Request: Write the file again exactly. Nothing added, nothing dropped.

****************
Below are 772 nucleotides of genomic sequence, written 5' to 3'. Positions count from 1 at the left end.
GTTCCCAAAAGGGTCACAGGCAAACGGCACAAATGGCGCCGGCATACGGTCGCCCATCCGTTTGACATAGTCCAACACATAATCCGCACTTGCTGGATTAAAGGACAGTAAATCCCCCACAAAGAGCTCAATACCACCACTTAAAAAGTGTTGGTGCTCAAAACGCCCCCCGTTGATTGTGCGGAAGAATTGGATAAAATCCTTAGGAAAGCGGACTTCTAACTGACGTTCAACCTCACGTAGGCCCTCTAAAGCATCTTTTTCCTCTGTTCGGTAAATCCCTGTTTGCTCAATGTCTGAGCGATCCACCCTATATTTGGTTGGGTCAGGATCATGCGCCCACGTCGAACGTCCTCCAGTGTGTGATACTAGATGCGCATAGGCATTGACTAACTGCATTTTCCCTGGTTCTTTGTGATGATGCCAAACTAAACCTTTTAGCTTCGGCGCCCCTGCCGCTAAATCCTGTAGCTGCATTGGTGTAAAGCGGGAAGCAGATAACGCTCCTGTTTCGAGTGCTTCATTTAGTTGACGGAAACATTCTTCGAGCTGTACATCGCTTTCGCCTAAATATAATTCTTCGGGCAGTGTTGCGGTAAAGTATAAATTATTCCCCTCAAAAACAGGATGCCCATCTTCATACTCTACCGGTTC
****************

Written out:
Below are 772 nucleotides of genomic sequence, written 5' to 3'. Positions count from 1 at the left end.
GTTCCCAAAAGGGTCACAGGCAAACGGCACAAATGGCGCCGGCATACGGTCGCCCATCCGTTTGACATAGTCCAACACATAATCCGCACTTGCTGGATTAAAGGACAGTAAATCCCCCACAAAGAGCTCAATACCACCACTTAAAAAGTGTTGGTGCTCAAAACGCCCCCCGTTGATTGTGCGGAAGAATTGGATAAAATCCTTAGGAAAGCGGACTTCTAACTGACGTTCAACCTCACGTAGGCCCTCTAAAGCATCTTTTTCCTCTGTTCGGTAAATCCCTGTTTGCTCAATGTCTGAGCGATCCACCCTATATTTGGTTGGGTCAGGATCATGCGCCCACGTCGAACGTCCTCCAGTGTGTGATACTAGATGCGCATAGGCATTGACTAACTGCATTTTCCCTGGTTCTTTGTGATGATGCCAAACTAAACCTTTTAGCTTCGGCGCCCCTGCCGCTAAATCCTGTAGCTGCATTGGTGTAAAGCGGGAAGCAGATAACGCTCCTGTTTCGAGTGCTTCATTTAGTTGACGGAAACATTCTTCGAGCTGTACATCGCTTTCGCCTAAATATAATTCTTCGGGCAGTGTTGCGGTAAAGTATAAATTATTCCCCTCAAAAACAGGATGCCCATCTTCATACTCTACCGGTTC